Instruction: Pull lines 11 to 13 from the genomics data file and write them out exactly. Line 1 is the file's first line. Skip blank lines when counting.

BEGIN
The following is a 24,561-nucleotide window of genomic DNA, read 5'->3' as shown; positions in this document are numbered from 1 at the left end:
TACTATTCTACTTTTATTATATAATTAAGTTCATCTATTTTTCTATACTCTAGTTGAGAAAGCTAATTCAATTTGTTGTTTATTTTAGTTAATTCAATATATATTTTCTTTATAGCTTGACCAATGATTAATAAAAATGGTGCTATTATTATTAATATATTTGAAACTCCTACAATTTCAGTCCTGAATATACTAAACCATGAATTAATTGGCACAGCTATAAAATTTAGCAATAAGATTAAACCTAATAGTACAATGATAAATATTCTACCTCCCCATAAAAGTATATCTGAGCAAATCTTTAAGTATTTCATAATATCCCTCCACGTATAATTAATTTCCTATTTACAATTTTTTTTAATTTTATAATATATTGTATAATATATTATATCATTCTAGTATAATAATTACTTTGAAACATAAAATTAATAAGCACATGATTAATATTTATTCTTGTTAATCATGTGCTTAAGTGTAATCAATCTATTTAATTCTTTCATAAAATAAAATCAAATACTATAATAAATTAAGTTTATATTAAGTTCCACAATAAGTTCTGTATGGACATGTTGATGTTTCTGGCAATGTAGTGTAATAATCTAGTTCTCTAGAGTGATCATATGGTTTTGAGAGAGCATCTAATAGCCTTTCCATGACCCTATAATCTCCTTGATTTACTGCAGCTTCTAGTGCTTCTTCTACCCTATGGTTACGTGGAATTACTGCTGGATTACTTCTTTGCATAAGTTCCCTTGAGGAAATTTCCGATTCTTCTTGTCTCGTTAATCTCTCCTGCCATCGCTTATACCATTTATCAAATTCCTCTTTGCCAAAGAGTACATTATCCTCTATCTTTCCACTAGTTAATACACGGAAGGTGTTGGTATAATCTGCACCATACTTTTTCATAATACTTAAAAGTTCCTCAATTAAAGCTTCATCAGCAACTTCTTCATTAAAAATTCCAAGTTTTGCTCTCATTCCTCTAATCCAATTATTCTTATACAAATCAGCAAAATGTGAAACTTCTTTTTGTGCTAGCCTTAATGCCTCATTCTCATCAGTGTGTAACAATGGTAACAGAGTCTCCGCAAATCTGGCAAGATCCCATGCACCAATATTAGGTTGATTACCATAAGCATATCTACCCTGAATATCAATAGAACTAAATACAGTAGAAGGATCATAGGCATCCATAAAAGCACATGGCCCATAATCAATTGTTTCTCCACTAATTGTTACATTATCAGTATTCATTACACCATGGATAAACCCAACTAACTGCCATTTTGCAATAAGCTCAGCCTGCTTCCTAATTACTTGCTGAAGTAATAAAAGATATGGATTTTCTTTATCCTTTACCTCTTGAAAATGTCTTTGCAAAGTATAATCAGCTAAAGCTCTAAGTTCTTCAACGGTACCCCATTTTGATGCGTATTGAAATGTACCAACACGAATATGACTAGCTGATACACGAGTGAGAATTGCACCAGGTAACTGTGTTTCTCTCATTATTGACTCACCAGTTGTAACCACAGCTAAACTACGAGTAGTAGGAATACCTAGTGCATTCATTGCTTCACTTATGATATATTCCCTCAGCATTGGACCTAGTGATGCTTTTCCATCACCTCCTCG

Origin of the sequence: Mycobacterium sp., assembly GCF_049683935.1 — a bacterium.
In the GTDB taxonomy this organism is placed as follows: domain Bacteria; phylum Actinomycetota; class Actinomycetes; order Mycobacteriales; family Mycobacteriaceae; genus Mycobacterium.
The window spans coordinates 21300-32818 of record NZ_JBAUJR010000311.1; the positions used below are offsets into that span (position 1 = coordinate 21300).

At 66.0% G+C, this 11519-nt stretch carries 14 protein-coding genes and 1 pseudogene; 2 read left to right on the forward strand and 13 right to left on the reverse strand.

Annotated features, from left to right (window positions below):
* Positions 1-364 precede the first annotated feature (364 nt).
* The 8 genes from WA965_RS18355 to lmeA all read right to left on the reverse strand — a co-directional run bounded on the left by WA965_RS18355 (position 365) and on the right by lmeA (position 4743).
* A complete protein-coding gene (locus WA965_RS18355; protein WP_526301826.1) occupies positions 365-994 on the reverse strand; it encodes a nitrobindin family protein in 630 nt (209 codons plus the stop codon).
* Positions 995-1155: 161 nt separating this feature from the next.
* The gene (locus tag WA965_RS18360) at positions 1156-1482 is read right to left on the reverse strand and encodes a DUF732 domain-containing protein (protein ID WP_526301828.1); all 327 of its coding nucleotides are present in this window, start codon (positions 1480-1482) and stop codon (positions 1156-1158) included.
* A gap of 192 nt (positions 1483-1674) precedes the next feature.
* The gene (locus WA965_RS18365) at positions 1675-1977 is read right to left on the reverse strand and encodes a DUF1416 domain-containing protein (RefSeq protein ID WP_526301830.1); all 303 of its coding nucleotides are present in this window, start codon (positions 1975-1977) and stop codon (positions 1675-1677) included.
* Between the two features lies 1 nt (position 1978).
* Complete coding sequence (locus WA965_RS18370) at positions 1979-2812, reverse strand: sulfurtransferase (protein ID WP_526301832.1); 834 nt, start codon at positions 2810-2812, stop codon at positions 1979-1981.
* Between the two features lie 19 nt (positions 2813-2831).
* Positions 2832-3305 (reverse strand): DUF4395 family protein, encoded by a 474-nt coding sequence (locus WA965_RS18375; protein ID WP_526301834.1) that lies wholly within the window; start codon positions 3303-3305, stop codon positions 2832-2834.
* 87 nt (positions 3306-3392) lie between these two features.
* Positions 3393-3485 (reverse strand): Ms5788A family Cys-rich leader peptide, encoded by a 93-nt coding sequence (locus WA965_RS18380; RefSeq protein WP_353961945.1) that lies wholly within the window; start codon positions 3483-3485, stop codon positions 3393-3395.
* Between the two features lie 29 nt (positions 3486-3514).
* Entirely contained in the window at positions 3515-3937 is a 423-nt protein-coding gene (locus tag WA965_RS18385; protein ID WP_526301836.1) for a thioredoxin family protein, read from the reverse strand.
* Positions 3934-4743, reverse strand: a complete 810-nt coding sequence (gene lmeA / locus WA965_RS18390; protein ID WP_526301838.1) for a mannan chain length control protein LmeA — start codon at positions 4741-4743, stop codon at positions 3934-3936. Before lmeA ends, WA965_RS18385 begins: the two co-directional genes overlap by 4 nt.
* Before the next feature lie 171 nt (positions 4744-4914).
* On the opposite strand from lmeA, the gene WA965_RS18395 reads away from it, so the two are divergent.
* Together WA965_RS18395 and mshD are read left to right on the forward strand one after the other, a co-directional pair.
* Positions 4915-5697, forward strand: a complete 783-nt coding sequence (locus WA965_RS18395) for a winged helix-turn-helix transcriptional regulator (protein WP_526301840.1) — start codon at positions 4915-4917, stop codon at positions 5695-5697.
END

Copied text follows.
* Positions 995-1155: 161 nt separating this feature from the next.
* The gene (locus tag WA965_RS18360) at positions 1156-1482 is read right to left on the reverse strand and encodes a DUF732 domain-containing protein (protein ID WP_526301828.1); all 327 of its coding nucleotides are present in this window, start codon (positions 1480-1482) and stop codon (positions 1156-1158) included.
* A gap of 192 nt (positions 1483-1674) precedes the next feature.